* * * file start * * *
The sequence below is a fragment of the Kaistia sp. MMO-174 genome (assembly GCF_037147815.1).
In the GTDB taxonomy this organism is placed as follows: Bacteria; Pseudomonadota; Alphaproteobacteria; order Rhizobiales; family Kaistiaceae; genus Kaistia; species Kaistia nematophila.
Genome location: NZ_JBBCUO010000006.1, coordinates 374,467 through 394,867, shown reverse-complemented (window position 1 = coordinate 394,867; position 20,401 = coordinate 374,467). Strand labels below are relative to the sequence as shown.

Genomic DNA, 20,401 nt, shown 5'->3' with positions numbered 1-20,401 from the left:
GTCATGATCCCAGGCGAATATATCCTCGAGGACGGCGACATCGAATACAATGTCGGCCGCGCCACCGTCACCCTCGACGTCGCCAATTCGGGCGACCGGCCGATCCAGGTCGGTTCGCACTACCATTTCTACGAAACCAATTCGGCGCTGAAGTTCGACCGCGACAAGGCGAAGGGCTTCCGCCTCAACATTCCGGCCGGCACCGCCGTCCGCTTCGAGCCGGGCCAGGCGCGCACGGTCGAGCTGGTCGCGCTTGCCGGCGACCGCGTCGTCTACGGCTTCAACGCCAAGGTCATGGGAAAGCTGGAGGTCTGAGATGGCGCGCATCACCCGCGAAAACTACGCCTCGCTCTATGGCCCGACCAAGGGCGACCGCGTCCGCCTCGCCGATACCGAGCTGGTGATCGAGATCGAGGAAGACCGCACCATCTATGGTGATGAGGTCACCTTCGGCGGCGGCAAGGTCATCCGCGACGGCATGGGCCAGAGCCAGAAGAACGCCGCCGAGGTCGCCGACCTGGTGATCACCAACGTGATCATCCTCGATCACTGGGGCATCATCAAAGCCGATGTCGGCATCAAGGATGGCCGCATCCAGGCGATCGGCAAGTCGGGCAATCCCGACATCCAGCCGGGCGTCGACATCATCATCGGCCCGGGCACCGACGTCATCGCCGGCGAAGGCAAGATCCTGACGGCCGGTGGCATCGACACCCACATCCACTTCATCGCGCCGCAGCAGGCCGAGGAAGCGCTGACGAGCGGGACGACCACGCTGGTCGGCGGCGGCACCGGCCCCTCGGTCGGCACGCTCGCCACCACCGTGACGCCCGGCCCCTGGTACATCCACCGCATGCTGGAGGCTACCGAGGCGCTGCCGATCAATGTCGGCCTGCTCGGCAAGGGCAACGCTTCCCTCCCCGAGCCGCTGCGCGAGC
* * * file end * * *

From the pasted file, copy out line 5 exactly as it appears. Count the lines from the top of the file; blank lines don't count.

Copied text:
GTCATGATCCCAGGCGAATATATCCTCGAGGACGGCGACATCGAATACAATGTCGGCCGCGCCACCGTCACCCTCGACGTCGCCAATTCGGGCGACCGGCCGATCCAGGTCGGTTCGCACTACCATTTCTACGAAACCAATTCGGCGCTGAAGTTCGACCGCGACAAGGCGAAGGGCTTCCGCCTCAACATTCCGGCCGGCACCGCCGTCCGCTTCGAGCCGGGCCAGGCGCGCACGGTCGAGCTGGTCGCGCTTGCCGGCGACCGCGTCGTCTACGGCTTCAACGCCAAGGTCATGGGAAAGCTGGAGGTCTGAGATGGCGCGCATCACCCGCGAAAACTACGCCTCGCTCTATGGCCCGACCAAGGGCGACCGCGTCCGCCTCGCCGATACCGAGCTGGTGATCGAGATCGAGGAAGACCGCACCATCTATGGTGATGAGGTCACCTTCGGCGGCGGCAAGGTCATCCGCGACGGCATGGGCCAGAGCCAGAAGAACGCCGCCGAGGTCGCCGACCTGGTGATCACCAACGTGATCATCCTCGATCACTGGGGCATCATCAAAGCCGATGTCGGCATCAAGGATGGCCGCATCCAGGCGATCGGCAAGTCGGGCAATCCCGACATCCAGCCGGGCGTCGACATCATCATCGGCCCGGGCACCGACGTCATCGCCGGCGAAGGCAAGATCCTGACGGCCGGTGGCATCGACACCCACATCCACTTCATCGCGCCGCAGCAGGCCGAGGAAGCGCTGACGAGCGGGACGACCACGCTGGTCGGCGGCGGCACCGGCCCCTCGGTCGGCACGCTCGCCACCACCGTGACGCCCGGCCCCTGGTACATCCACCGCATGCTGGAGGCTACCGAGGCGCTGCCGATCAATGTCGGCCTGCTCGGCAAGGGCAACGCTTCCCTCCCCGAGCCGCTGCGCGAGC